Propertylink passes CEO baton to Stuart Dawes
Float candidate Propertylink has elevated chief operating officer Stuart Dawes to chief executive, with business founder Stephen Day shifting to become vice-chairman of the group as it heads towards a $900 million listing on the Australian Securities Exchange.
When it floats later this year, Propertylink will be a $2 billion funds manager with high growth potential and ambitions to fill a critical gap in the market for an internally managed industrial Australian real estate investment trust.
Day, who will be returning to the public markets after his pre-global financial crisis days at the helm of Valad Property Group, will be an executive director and will employ his knowledge of the listed arena as Propertylink steps up from its seven years as a private entity.
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Potential investors have likened the group to the early days of Goodman Group and Charter Hall.
“Being just outside the ASX 200 is a good place to be,” Day says, noting the group could expand in future. “It’s almost where Goodman was 15 years ago,” he says.
Now is the time to pass the leadership baton at Propertylink to Stuart
The executive move formalises the role of Dawes in running the company’s operations while Day has been focused on strategy and deepening ties with Propertylink’s heavyweight institutional backers.
“While I will remain actively involved in the business at board and management level, now is the time to pass the leadership baton at Propertylink to Stuart. He is the right person to guide the business through its next stage of growth and I know Stuart will be an excellent CEO,” Day says.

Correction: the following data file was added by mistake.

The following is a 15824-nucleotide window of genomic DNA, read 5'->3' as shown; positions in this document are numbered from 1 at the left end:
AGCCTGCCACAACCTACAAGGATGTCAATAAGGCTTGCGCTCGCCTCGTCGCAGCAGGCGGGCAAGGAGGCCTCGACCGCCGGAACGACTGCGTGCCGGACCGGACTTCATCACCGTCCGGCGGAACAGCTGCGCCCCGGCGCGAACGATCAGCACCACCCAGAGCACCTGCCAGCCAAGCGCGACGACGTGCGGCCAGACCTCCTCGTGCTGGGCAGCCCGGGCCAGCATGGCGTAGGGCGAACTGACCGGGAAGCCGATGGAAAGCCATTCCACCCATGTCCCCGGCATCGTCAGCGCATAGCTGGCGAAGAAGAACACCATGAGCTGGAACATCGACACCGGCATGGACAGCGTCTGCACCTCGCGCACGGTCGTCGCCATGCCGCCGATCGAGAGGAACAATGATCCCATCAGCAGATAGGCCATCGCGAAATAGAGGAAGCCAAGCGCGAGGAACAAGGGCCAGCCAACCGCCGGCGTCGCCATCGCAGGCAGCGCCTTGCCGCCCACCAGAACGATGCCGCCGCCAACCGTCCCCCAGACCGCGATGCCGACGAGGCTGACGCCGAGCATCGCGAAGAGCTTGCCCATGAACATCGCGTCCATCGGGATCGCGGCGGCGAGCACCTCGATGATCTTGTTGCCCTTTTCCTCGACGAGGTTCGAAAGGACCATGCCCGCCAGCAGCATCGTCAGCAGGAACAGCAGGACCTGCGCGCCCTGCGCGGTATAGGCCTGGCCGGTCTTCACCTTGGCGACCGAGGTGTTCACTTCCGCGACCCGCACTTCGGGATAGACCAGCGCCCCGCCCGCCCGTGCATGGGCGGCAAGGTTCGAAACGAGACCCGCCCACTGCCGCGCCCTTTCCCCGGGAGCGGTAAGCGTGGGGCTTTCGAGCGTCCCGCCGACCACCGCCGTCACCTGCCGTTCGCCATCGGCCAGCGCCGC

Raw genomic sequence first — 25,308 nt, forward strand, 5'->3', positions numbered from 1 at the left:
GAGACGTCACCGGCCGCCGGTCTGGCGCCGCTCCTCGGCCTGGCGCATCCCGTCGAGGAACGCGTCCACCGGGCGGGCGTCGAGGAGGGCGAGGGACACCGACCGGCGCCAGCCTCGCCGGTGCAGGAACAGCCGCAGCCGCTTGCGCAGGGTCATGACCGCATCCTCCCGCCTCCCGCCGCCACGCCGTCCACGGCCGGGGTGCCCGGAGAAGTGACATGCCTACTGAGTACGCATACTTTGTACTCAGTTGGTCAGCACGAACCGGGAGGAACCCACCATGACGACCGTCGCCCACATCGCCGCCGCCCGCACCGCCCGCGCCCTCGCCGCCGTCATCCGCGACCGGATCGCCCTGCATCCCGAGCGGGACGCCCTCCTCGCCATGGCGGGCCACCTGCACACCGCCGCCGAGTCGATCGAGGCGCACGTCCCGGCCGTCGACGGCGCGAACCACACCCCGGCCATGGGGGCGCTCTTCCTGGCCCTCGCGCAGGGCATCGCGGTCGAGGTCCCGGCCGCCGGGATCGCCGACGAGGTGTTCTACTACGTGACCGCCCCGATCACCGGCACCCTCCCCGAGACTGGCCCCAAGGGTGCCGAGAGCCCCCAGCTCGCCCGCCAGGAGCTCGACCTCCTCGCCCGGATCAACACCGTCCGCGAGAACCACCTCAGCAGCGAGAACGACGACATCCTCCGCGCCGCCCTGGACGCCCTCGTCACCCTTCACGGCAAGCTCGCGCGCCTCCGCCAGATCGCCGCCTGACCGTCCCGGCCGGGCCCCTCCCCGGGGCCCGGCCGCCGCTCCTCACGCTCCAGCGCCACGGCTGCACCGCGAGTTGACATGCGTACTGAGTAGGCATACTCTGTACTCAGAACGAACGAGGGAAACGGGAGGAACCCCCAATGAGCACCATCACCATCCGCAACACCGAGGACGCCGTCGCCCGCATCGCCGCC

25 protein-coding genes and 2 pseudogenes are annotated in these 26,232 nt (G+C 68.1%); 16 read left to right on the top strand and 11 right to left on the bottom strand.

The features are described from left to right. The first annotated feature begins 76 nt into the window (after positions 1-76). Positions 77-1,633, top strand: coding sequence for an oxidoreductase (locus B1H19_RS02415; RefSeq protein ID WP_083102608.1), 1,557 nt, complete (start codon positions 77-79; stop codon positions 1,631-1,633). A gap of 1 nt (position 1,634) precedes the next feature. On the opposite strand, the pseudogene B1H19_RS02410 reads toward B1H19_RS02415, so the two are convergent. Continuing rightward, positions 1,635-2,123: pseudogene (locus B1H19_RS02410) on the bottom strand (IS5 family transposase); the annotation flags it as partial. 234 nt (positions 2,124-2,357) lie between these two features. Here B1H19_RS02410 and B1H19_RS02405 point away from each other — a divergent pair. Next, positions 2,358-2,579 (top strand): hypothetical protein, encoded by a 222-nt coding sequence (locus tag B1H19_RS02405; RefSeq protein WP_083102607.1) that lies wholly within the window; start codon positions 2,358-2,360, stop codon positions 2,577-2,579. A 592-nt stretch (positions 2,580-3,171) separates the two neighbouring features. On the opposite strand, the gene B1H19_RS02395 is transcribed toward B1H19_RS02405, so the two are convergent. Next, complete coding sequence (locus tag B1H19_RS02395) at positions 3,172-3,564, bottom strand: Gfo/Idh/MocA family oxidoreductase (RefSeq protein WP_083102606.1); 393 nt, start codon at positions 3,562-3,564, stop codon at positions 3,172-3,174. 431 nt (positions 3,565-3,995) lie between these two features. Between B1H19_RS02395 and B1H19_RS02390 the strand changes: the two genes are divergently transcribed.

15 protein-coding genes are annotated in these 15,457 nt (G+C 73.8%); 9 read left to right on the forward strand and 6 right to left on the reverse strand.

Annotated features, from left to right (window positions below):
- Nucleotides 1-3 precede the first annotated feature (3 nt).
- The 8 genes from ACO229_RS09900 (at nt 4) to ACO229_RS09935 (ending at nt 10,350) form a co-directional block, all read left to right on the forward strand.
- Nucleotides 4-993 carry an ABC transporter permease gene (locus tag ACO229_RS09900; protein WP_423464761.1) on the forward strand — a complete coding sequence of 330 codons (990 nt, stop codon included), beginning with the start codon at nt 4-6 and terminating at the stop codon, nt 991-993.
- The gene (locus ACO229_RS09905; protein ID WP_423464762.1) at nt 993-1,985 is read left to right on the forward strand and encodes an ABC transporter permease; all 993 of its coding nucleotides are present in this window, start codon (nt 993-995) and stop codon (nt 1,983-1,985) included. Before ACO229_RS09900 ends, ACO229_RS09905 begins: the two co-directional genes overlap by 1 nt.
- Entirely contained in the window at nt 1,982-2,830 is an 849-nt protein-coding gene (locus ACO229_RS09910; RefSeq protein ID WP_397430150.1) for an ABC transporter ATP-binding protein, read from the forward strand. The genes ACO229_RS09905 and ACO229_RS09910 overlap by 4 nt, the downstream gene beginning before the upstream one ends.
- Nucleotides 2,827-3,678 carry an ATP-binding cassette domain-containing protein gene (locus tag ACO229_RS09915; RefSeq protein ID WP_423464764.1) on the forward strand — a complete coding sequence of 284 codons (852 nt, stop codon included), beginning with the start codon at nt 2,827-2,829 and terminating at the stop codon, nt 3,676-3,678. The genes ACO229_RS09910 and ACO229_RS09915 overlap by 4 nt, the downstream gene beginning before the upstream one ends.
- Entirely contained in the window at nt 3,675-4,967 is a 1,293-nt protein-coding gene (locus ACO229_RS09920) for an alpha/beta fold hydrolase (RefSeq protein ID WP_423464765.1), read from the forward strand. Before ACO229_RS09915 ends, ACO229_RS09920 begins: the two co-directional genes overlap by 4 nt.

Both men believe that a float will assist them in winning further mandates from the investment groups they have tapped in Europe, Asia, the Middle East and the US, as their $1.7 billion funds empire grows.
Day says a listing is viewed as important by foreign groups and will boost the firm’s standing.
Dawes confirms that, subject to final hurdles, the listing is on track.
The pair have just returned from a successful non-deal roadshow marketing the company to about 50 prospective Australasian and Asian investors, handled by JPMorgan, Credit Suisse and Goldman Sachs.
Being just outside the ASX 200 is a good place to be. It’s almost where Goodman was 15 years ago
Dawes, a former Lend Lease funds executive who has been at Propertylink for seven years, says that feedback has been positive, noting that investors were drawn to growth in both the company’s funds management unit and embedded in the industrial property portfolio.
Propertylink moved early in the cycle to secure key industrial and office assets but believes that public investors can still reap the benefits from the value-add approach applied to its mainly lower-grade portfolio.
Dawes says the firm is not heavily exposed to the premium grade towers and industrial complexes where yields have plunged, making it harder for owners to reap good returns, and has instead bought shorter-leased properties and then reworked them to boost incomes.
He says the group will have good opportunities no matter how the property cycle shifts.
This article originally appeared on www.theaustralian.com.au/property.